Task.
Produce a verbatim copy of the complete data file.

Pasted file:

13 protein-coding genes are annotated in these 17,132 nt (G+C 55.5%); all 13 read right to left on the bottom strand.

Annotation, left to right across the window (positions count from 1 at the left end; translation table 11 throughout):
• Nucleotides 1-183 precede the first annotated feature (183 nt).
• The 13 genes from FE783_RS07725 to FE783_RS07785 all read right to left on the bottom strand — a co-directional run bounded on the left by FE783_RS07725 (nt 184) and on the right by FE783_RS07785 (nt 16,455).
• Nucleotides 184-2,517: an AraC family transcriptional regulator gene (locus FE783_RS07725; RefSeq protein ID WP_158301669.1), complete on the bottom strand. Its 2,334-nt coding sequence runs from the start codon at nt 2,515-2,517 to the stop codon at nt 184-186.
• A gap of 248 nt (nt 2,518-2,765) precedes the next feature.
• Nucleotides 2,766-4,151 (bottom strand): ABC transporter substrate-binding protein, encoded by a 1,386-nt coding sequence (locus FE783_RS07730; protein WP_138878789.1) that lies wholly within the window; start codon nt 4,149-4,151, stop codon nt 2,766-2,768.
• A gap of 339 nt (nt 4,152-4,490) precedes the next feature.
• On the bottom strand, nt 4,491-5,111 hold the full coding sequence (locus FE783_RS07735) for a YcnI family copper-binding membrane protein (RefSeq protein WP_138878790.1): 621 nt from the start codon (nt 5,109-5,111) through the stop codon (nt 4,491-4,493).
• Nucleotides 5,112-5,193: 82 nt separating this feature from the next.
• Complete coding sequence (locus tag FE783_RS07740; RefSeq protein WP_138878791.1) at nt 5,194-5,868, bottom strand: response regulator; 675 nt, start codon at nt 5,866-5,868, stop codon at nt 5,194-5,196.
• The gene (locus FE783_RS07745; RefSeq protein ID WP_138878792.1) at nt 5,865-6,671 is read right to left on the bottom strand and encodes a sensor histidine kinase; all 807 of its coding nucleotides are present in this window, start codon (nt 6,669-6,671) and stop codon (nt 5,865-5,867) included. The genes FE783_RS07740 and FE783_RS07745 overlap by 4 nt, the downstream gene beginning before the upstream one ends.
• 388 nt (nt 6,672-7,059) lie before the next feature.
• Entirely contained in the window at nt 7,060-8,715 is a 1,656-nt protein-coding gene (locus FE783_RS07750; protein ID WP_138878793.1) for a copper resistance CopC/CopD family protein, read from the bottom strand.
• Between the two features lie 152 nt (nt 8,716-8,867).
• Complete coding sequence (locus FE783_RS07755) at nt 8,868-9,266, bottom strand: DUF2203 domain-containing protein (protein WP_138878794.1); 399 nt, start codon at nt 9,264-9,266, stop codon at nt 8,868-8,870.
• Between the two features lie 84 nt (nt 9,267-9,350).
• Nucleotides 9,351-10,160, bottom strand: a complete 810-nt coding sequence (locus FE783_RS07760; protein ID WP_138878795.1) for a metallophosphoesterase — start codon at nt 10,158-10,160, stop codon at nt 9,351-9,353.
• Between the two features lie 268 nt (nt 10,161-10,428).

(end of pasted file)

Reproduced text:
13 protein-coding genes are annotated in these 17,132 nt (G+C 55.5%); all 13 read right to left on the bottom strand.

Annotation, left to right across the window (positions count from 1 at the left end; translation table 11 throughout):
• Nucleotides 1-183 precede the first annotated feature (183 nt).
• The 13 genes from FE783_RS07725 to FE783_RS07785 all read right to left on the bottom strand — a co-directional run bounded on the left by FE783_RS07725 (nt 184) and on the right by FE783_RS07785 (nt 16,455).
• Nucleotides 184-2,517: an AraC family transcriptional regulator gene (locus FE783_RS07725; RefSeq protein ID WP_158301669.1), complete on the bottom strand. Its 2,334-nt coding sequence runs from the start codon at nt 2,515-2,517 to the stop codon at nt 184-186.
• A gap of 248 nt (nt 2,518-2,765) precedes the next feature.
• Nucleotides 2,766-4,151 (bottom strand): ABC transporter substrate-binding protein, encoded by a 1,386-nt coding sequence (locus FE783_RS07730; protein WP_138878789.1) that lies wholly within the window; start codon nt 4,149-4,151, stop codon nt 2,766-2,768.
• A gap of 339 nt (nt 4,152-4,490) precedes the next feature.
• On the bottom strand, nt 4,491-5,111 hold the full coding sequence (locus FE783_RS07735) for a YcnI family copper-binding membrane protein (RefSeq protein WP_138878790.1): 621 nt from the start codon (nt 5,109-5,111) through the stop codon (nt 4,491-4,493).
• Nucleotides 5,112-5,193: 82 nt separating this feature from the next.
• Complete coding sequence (locus tag FE783_RS07740; RefSeq protein WP_138878791.1) at nt 5,194-5,868, bottom strand: response regulator; 675 nt, start codon at nt 5,866-5,868, stop codon at nt 5,194-5,196.
• The gene (locus FE783_RS07745; RefSeq protein ID WP_138878792.1) at nt 5,865-6,671 is read right to left on the bottom strand and encodes a sensor histidine kinase; all 807 of its coding nucleotides are present in this window, start codon (nt 6,669-6,671) and stop codon (nt 5,865-5,867) included. The genes FE783_RS07740 and FE783_RS07745 overlap by 4 nt, the downstream gene beginning before the upstream one ends.
• 388 nt (nt 6,672-7,059) lie before the next feature.
• Entirely contained in the window at nt 7,060-8,715 is a 1,656-nt protein-coding gene (locus FE783_RS07750; protein ID WP_138878793.1) for a copper resistance CopC/CopD family protein, read from the bottom strand.
• Between the two features lie 152 nt (nt 8,716-8,867).
• Complete coding sequence (locus FE783_RS07755) at nt 8,868-9,266, bottom strand: DUF2203 domain-containing protein (protein WP_138878794.1); 399 nt, start codon at nt 9,264-9,266, stop codon at nt 8,868-8,870.
• Between the two features lie 84 nt (nt 9,267-9,350).
• Nucleotides 9,351-10,160, bottom strand: a complete 810-nt coding sequence (locus FE783_RS07760; protein ID WP_138878795.1) for a metallophosphoesterase — start codon at nt 10,158-10,160, stop codon at nt 9,351-9,353.
• Between the two features lie 268 nt (nt 10,161-10,428).